I think one of the most important prerogatives of a person with power is control over who can come into his presence and who can leave -- perhaps moreso the latter than even the former. Even unimportant people with few claims on their time tend to value privacy and seek to control and limit who they interact with, who comes into their presence. Important people tend to have secretaries and assistants who answer phones and emails and who make appointments for personal meetings when necessary. Time is valuable, so it's understandable that just about everyone attempts to control who they spend their time with.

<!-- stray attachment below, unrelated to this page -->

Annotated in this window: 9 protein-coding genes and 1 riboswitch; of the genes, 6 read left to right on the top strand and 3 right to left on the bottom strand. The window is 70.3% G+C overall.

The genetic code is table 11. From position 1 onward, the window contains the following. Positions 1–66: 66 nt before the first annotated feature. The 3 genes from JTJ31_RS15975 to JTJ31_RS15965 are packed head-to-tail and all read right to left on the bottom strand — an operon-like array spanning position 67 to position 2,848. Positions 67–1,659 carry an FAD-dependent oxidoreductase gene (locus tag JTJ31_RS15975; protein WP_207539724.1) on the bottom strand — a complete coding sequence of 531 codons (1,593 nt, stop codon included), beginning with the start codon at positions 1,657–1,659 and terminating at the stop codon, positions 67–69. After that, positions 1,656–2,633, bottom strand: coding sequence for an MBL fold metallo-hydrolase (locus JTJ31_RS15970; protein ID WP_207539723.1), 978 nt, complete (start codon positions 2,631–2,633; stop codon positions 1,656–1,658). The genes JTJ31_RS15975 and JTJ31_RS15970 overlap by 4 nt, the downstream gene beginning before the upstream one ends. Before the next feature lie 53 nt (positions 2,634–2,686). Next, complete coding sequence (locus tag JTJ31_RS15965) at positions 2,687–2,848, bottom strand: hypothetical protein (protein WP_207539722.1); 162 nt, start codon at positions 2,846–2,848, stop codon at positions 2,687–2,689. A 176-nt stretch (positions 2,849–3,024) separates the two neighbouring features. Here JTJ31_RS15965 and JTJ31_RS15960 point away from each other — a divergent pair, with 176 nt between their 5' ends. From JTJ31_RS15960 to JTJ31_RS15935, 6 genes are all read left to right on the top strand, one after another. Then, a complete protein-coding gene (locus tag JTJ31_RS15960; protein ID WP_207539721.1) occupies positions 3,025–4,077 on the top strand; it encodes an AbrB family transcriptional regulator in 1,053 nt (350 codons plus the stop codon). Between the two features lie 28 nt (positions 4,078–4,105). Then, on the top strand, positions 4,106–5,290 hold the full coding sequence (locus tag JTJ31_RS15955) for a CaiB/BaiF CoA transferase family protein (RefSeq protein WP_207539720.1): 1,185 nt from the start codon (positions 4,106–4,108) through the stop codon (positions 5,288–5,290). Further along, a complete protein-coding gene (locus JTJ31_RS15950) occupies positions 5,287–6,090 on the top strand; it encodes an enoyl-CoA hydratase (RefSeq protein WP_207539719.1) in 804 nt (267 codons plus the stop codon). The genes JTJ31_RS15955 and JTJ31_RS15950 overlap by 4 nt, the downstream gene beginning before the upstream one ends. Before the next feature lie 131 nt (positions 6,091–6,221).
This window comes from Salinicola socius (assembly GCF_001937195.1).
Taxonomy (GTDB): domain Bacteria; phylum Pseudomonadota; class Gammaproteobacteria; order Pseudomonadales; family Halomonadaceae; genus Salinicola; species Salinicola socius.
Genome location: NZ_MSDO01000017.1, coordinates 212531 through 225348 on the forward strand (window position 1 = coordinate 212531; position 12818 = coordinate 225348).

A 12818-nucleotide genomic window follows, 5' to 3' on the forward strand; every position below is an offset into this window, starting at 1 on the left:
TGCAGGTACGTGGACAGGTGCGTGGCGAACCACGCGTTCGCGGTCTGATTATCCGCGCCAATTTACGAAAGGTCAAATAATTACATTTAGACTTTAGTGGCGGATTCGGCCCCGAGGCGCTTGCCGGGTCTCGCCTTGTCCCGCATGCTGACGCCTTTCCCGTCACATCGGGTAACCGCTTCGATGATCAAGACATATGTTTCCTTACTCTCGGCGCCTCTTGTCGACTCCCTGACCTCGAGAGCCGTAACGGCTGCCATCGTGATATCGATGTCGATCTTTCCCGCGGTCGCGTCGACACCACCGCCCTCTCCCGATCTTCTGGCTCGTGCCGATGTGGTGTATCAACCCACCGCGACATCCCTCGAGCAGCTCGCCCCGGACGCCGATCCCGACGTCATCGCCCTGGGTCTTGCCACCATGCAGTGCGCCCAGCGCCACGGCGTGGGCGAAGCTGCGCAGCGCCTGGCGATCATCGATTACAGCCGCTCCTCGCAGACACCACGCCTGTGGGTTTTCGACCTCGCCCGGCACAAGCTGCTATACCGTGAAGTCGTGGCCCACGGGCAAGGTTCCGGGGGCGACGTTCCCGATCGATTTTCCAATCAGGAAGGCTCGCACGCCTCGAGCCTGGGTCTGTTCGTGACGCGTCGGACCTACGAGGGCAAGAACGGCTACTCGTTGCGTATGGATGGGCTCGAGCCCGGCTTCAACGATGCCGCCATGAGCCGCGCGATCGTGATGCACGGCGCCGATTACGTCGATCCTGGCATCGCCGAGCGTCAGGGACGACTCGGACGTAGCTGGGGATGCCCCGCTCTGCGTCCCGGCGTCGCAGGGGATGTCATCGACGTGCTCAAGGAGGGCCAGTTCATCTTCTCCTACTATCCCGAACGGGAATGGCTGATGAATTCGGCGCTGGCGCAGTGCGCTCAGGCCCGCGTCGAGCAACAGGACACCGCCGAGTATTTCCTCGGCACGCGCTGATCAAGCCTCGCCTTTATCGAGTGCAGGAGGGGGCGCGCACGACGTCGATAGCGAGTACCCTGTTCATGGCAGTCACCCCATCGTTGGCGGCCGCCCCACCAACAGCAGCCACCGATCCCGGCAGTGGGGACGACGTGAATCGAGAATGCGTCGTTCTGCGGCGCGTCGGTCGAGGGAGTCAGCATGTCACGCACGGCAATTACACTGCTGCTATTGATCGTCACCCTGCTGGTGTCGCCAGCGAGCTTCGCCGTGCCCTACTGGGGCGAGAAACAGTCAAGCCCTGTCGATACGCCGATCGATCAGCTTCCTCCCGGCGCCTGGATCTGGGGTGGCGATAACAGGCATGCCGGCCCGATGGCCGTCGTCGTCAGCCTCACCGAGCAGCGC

Power over who can leave is almost unknown in America, and one implicit cornerstone of a free society is that a person generally has the liberty to leave wherever they are and to go somewhere else. The President may refuse to meet with me, but if we do meet and I tire of his company he cannot detain me on a whim. This sort of freedom is assumed in American culture, but historically a king has not only had the power to compel attendance, but also to dismiss or detain those in his presence.
The most visible modern American connection may be seen when children ask permission to leave the dinner table, although in my experience few families abide by this formality anymore. However, as I consider it, being required to ask permission to come and go could help a child understand his position in the family structure and lead to humility, and I think that when I have children I will enforce this practice.